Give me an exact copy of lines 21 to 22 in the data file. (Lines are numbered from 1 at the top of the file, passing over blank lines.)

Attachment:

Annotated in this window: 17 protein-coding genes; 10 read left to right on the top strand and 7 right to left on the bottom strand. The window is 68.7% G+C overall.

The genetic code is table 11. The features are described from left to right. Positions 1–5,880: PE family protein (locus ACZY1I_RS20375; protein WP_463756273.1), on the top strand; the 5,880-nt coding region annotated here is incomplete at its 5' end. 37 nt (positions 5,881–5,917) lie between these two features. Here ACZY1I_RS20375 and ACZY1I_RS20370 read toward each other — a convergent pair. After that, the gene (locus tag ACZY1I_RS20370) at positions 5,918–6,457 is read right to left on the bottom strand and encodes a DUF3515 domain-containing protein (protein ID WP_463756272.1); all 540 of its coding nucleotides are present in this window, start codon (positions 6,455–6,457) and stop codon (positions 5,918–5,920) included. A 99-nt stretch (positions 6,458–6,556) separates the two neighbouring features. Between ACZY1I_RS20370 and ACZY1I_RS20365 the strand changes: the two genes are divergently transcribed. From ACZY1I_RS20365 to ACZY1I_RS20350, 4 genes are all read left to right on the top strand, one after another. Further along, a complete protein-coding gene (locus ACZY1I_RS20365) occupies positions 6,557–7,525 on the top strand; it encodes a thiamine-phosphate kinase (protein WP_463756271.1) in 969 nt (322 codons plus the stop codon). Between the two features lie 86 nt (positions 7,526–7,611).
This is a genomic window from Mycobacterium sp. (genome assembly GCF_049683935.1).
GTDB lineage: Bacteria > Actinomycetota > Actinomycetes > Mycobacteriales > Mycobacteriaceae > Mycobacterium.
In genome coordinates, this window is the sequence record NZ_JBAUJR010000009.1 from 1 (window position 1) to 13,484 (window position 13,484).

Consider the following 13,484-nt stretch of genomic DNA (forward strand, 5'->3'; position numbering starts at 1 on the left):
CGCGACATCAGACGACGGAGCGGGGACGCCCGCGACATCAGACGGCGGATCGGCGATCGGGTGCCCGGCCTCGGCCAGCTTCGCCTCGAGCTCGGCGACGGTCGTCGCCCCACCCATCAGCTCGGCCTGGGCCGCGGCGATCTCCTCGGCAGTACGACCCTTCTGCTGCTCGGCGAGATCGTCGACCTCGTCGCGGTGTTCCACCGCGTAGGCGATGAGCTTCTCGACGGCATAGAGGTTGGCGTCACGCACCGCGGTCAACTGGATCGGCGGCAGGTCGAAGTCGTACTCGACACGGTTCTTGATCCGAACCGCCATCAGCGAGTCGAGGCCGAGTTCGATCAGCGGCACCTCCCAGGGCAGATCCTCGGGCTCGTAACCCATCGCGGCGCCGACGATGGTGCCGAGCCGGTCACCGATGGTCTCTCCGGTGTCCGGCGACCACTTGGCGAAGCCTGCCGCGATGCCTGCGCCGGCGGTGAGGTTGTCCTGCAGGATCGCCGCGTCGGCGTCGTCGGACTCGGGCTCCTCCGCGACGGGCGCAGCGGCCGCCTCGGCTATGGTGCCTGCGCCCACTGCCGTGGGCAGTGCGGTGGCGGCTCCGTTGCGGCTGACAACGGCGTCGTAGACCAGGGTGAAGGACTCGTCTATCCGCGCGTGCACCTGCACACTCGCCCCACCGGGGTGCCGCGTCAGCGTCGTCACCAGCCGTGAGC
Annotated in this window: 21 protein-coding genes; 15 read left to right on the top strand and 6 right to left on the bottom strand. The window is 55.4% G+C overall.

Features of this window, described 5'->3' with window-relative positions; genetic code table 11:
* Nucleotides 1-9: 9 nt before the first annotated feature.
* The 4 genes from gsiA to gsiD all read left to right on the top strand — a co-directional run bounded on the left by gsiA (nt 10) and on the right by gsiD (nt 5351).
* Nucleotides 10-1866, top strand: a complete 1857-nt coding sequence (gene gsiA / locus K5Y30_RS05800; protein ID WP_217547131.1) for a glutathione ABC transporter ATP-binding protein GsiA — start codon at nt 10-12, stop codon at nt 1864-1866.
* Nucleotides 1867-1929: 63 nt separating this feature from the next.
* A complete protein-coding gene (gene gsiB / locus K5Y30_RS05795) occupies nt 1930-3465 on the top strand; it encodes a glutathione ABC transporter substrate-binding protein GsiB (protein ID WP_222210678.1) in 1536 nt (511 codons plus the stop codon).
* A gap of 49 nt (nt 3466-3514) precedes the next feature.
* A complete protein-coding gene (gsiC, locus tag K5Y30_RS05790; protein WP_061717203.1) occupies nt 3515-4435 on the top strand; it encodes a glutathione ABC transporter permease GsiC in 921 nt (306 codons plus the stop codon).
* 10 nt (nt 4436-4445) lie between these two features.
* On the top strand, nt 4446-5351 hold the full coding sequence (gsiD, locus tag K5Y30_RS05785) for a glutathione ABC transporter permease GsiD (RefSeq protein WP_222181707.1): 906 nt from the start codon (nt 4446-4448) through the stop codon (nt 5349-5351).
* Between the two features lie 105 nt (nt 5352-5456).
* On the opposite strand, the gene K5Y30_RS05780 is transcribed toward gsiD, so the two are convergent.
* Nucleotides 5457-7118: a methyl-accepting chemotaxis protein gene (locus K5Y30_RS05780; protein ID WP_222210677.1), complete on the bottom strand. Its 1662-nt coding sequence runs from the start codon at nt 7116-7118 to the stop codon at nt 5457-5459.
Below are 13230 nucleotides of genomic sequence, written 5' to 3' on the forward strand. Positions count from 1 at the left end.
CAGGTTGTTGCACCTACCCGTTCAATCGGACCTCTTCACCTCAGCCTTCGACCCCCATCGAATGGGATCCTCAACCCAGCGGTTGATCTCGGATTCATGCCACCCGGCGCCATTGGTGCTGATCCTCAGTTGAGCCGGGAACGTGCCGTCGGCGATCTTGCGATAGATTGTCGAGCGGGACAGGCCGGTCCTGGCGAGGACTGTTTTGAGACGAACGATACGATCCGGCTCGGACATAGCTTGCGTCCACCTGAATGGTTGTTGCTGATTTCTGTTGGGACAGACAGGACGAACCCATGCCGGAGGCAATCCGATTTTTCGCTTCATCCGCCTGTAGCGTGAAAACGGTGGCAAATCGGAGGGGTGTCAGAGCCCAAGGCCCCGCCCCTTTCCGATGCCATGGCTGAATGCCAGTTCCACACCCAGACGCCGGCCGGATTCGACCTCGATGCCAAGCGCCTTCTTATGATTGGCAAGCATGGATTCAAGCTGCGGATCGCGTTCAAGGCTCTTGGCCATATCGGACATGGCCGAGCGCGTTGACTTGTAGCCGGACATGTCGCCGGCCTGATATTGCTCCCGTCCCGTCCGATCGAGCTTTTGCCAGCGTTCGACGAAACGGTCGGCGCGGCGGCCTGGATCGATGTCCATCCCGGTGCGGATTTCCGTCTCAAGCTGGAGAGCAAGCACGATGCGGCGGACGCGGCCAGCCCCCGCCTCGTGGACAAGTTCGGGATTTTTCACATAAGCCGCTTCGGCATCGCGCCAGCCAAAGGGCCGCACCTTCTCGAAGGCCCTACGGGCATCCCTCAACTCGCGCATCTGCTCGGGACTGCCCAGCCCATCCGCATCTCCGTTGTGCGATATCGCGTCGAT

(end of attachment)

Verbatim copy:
* Nucleotides 5457-7118: a methyl-accepting chemotaxis protein gene (locus K5Y30_RS05780; protein ID WP_222210677.1), complete on the bottom strand. Its 1662-nt coding sequence runs from the start codon at nt 7116-7118 to the stop codon at nt 5457-5459.
Below are 13230 nucleotides of genomic sequence, written 5' to 3' on the forward strand. Positions count from 1 at the left end.